University Professor and Silver Professor of Philosophy
New York University, U.S.A.
Born in 1946, Professor Field received his bachelor’s degree (Mathematics) from the University of Wisconsin-Madison in 1967 and his Ph.D. (Philosophy) from Harvard University in 1972. He joined Princeton University in 1970 as Lecturer. In 1976, he moved to the University of Southern California , where he became Professor in 1981. Before joining New York University in 1997, he was Distinguished Professor and Kornblith Professor of Science and Values at the City University of New York Graduate Center (1991–97). He is currently University Professor and Silver Professor of Philosophy at New York University .
An eminent scholar who came into prominence in his late twenties, Professor Field has given lectures and talks in numerous universities for more than three decades, including the John Locke Lectures at Oxford University in 2008, one of the most distinguished lecture series in philosophy.
In addition to over sixty articles, Professor Field has published four books, namely, Science Without Numbers: A Defense of Nominalism (Blackwell 1980; and Princeton 1980), Realism, Mathematics and Modality (Blackwell 1989), Truth and the Absence of Fact (Oxford University Press 2001) and Saving Truth from Paradox (Oxford University Press 2008). Science Without Numbers earned him the prestigious Lakatos Award in Philosophy of Science in 1986 given by the London School of Economics and Political Science. Two of his papers were selected for The Philosopher’s Annual in 1991 and 2003. Many of his articles have been included in anthologies or translated into different languages, including German, Italian, French, Chinese and Japanese.
As the sixteenth incumbent of the Tang Chun-I Visiting Professorship, Professor Field will offer a public lecture on “Revising Our Logics,” a four-week graduate seminar on “David Lewis’s Theory of Possibility,” and a departmental seminar on “Logics for Vagueness and Paradoxes.”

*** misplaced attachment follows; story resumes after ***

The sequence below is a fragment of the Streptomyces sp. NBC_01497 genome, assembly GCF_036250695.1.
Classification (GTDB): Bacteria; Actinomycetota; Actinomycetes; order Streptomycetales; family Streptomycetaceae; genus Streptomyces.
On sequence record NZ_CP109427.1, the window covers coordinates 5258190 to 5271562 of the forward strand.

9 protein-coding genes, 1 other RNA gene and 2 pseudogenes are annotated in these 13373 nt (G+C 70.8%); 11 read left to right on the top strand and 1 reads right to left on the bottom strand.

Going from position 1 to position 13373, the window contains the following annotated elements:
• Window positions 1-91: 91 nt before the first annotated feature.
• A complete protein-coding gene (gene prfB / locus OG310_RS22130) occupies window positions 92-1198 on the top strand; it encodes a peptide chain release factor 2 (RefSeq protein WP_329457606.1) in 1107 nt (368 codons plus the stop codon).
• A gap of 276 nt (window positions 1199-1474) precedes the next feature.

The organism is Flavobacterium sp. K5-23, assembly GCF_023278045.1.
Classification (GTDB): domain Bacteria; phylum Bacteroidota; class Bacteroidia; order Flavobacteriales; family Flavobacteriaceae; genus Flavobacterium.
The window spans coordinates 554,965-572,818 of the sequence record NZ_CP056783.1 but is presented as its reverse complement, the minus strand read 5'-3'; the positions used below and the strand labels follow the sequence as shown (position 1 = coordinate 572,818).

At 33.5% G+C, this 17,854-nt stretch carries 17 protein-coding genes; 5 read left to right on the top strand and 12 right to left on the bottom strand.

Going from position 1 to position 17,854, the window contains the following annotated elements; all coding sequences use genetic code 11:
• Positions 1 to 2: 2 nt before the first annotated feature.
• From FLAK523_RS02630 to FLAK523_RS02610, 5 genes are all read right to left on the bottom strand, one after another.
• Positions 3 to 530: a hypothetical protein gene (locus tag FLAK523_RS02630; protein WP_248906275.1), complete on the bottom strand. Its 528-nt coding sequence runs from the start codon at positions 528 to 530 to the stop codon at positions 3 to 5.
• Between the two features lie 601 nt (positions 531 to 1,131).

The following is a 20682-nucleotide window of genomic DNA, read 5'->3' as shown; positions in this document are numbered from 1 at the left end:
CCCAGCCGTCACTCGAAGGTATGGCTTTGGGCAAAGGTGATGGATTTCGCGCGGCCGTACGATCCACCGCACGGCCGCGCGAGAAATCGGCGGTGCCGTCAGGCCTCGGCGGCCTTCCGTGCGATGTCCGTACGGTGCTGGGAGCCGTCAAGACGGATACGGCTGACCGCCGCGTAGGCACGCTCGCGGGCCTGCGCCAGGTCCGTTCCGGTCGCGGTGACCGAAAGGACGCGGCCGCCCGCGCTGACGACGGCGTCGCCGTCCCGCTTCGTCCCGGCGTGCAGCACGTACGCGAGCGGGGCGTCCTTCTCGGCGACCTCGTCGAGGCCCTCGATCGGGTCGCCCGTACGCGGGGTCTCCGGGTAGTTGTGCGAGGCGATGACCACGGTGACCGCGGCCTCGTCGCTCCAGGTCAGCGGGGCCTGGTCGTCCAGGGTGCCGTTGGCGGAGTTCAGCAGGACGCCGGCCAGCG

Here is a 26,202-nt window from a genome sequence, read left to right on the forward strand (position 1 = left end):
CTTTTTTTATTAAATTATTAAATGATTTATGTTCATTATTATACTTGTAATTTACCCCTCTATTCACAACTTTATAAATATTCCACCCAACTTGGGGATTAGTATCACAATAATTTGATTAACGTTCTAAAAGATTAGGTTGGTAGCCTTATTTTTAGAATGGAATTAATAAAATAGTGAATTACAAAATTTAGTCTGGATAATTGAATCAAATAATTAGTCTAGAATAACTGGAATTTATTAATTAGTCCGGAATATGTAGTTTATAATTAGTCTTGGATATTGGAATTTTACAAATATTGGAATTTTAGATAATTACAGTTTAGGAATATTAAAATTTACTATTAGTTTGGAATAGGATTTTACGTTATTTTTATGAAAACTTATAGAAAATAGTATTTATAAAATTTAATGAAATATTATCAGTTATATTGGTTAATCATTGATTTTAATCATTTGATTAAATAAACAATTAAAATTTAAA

Revising Our Logic
The lecture will have three parts. The first part will make a case for the need to revise our logic (that is, our fundamental rules of reasoning), in order to resolve certain paradoxes. I’ll explain the paradoxes, and argue against various views according to which there is no need to take them seriously. Then I’ll make a case (not intended to be conclusive) for a certain kind of revision of logic as the best way to resolve them. I’ll explain why adopting this kind of resolution does not cripple ordinary reasoning. And I’ll make a proposal for how a decision on the issue of whether to revise logic in order to handle such paradoxes should ultimately be made.
The second part of the paper concerns an argument that (contrary to the suggestion of the first part) it can never be rational to revise one’s logic. The basic idea of the argument is that logic just gives the fundamental rules of reasoning, and there is no higher standpoint from which to revise these fundamental rules. I’ll suggest an approach to modeling how rational change of logic might take place. This is no more than a general approach: a more detailed model is needed.
The third part of the paper will make a suggestion about the nature of logic. I will argue that if this suggestion is right, it helps with (but doesn’t by itself fully answer) the puzzles about rational revision of logic.
David Lewis's theory of possibility
9 Mar 2012 (Fri)
16 Mar 2012 (Fri)
23 Mar 2012 (Fri)
Logics for Vagueness and Paradoxes
Part One: Vagueness
- Can we avoid the conclusion that vague concepts have sharp boundaries?
- Can we do so without re-introducing undesirable sharp boundaries elsewhere?
- Would the complications of the logic of vagueness undermine ordinary practice?
Part Two: Semantic Paradoxes
Part Three: The Interconnections
- Berry’s Paradox and the Smallest Uninteresting Number.
- What the common logic requires.